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Here are some images and videos of our work:

The ciliate Strombidium oculatum feeding on Ulva sp. zoospores
This short clip shows the ciliate Strombidium oculatum grazing on thalli of the green macroalga Ulva sp (formerly Enteromorpha). The whitish area of the alga, where the ciliates are congregated, is reproductive tissue. That is where the alga releases swarmer cells that function in reproduction and dispersal. These cells are approximately 10 micrometers in size, just right for ingestion by the ciliate. (see MCMANUS, G. B., H. ZHANG, and S. LIN. 2004. Marine planktonic ciliates that prey on macroalgae and enslave their chloroplasts. Limnol. Oceanogr. 49: 308-313) [pdf link].
Strombidium stylifer undergoing cell division (l) and the tintinnid Metacylis angulata (r) "hanging out"
Stylifer dividing
Tiarina fusus , live cells. The ciliate's calcium carbonate internal skeleton can be seen.
Favella sp. under DIC, showing a cyst held inside the lorica (left) and Strombidium oculatum (right) with its orange eyespot
Strombidium stylifer under DIC (left) and fluorescence (right) illumination. Right image shows the macronucleus stained with the fluorochrome DAPI
Fabrea salina cyst
Cyst resting stage of the ciliate Fabrea salina. Rachel isolated this ciliate from the Salton Sea. It can survive at salinities above 100! We are trying to find factors that cause it to encyst and are hoping to do some single-cell transcriptomics to find out what genes may be expressed while the ciliate is encysted.
Light microscope pictures of the S. stylifer/oculatum coplex


These images show the morphological variation in ciliates collected from a single population in a tide pool in Dublin Bay, Ireland in 2002. All of the ciliates are grass-green and contain an orange-red eyespot. We initally identified them as Strombidium oculatum, a species that has been well-studied by other researchers (see references below). However, DNA sequencing has shown that there are at least a dozen different forms that differ by as much as 16%, a level that is much greater than what is found within species in other organisms. Now we are trying to solve a puzzle: How do all of these different forms co-exist in a single tidepool, eating the same food (green algae), without one of them outcompeting the others to extinction, as ecological theory would suggest? Somehow, they partition the habitat in many ways. At this point, we have only been able to cultivate one of the "species", which we are calling Strombidium stylifer. When we can get more of the forms into cultivation, we hope we can do experiments to help us understand how they are ecologically different.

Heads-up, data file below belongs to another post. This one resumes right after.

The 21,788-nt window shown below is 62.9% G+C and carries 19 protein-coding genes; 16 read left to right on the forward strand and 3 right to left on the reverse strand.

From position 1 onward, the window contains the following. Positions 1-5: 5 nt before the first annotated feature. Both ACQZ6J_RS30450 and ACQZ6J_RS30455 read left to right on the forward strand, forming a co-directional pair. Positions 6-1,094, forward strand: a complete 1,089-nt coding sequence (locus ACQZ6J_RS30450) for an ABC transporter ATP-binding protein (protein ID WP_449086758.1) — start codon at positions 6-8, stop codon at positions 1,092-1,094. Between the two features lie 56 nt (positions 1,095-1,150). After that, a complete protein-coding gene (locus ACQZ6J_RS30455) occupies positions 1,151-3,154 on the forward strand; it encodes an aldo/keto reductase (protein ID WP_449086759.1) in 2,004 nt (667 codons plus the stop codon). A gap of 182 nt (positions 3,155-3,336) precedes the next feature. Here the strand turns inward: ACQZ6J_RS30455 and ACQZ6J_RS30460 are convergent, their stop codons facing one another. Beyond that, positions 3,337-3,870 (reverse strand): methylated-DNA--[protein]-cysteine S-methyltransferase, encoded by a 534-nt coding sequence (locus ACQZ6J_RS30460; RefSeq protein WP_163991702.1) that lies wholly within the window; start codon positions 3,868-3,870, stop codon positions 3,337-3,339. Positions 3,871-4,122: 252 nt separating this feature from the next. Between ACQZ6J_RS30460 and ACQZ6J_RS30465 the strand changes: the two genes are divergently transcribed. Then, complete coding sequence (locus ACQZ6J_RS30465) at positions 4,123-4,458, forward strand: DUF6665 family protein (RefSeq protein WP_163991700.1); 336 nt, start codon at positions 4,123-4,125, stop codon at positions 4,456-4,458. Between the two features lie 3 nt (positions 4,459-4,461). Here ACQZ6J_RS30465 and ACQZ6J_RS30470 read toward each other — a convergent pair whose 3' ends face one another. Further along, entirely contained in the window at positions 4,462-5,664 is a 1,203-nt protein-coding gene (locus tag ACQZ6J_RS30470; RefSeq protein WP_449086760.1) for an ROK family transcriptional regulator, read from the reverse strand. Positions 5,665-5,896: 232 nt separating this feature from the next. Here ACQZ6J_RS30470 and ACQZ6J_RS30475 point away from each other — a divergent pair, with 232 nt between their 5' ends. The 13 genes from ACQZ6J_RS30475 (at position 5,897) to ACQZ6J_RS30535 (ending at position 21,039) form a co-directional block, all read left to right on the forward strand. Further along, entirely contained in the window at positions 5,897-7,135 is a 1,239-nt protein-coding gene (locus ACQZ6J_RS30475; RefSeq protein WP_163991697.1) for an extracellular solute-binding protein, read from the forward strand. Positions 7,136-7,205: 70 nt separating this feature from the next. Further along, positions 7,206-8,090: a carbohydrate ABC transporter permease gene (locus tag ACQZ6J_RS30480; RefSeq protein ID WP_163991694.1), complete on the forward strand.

FAURE-FREMIET, E. 1948. Le rythme de maree du S. oculatum Gruber. Bull. Biol. France-Belgique 82: 3-23.

JONSSON, P. R. 1994. Tidal Rhythm of Cyst Formation in the Rock Pool Ciliate Strombidium-Oculatum Gruber (Ciliophora, Oligotrichida) - a Description of the Functional Biology and an Analysis of the Tidal Synchronization of Encystment. Journal of Experimental Marine Biology and Ecology 175: 77-103.
KATZ, L. A. and others 2005. Reframing the 'Everything is everywhere' debate: evidence for high gene flow and diversity in ciliate morphospecies. Aquatic Microbial Ecology 41: 55-65.
MCMANUS, G. B., H. ZHANG, and S. LIN. 2004. Marine planktonic ciliates that prey on macroalgae and enslave their chloroplasts. Limnol. Oceanogr. 49: 308-313.
MONTAGNES, D. J. S., C. LOWE, A. POULTON, and P. R. JONSSON. 2002. Redescription of Strombidium oculatum Gruber 1884 (Ciliophora, Oligotrichia). Journal of Eukaryotic Microbiology 49: 329-337.
MONTAGNES, D. J. S., D. WILSON, S. J. BROOKS, C. LOWE, and M. CAMPEY. 2002. Cyclical behaviour of the tide-pool ciliate Strombidium oculatum. Aquatic Microbial Ecology 28: 55-68.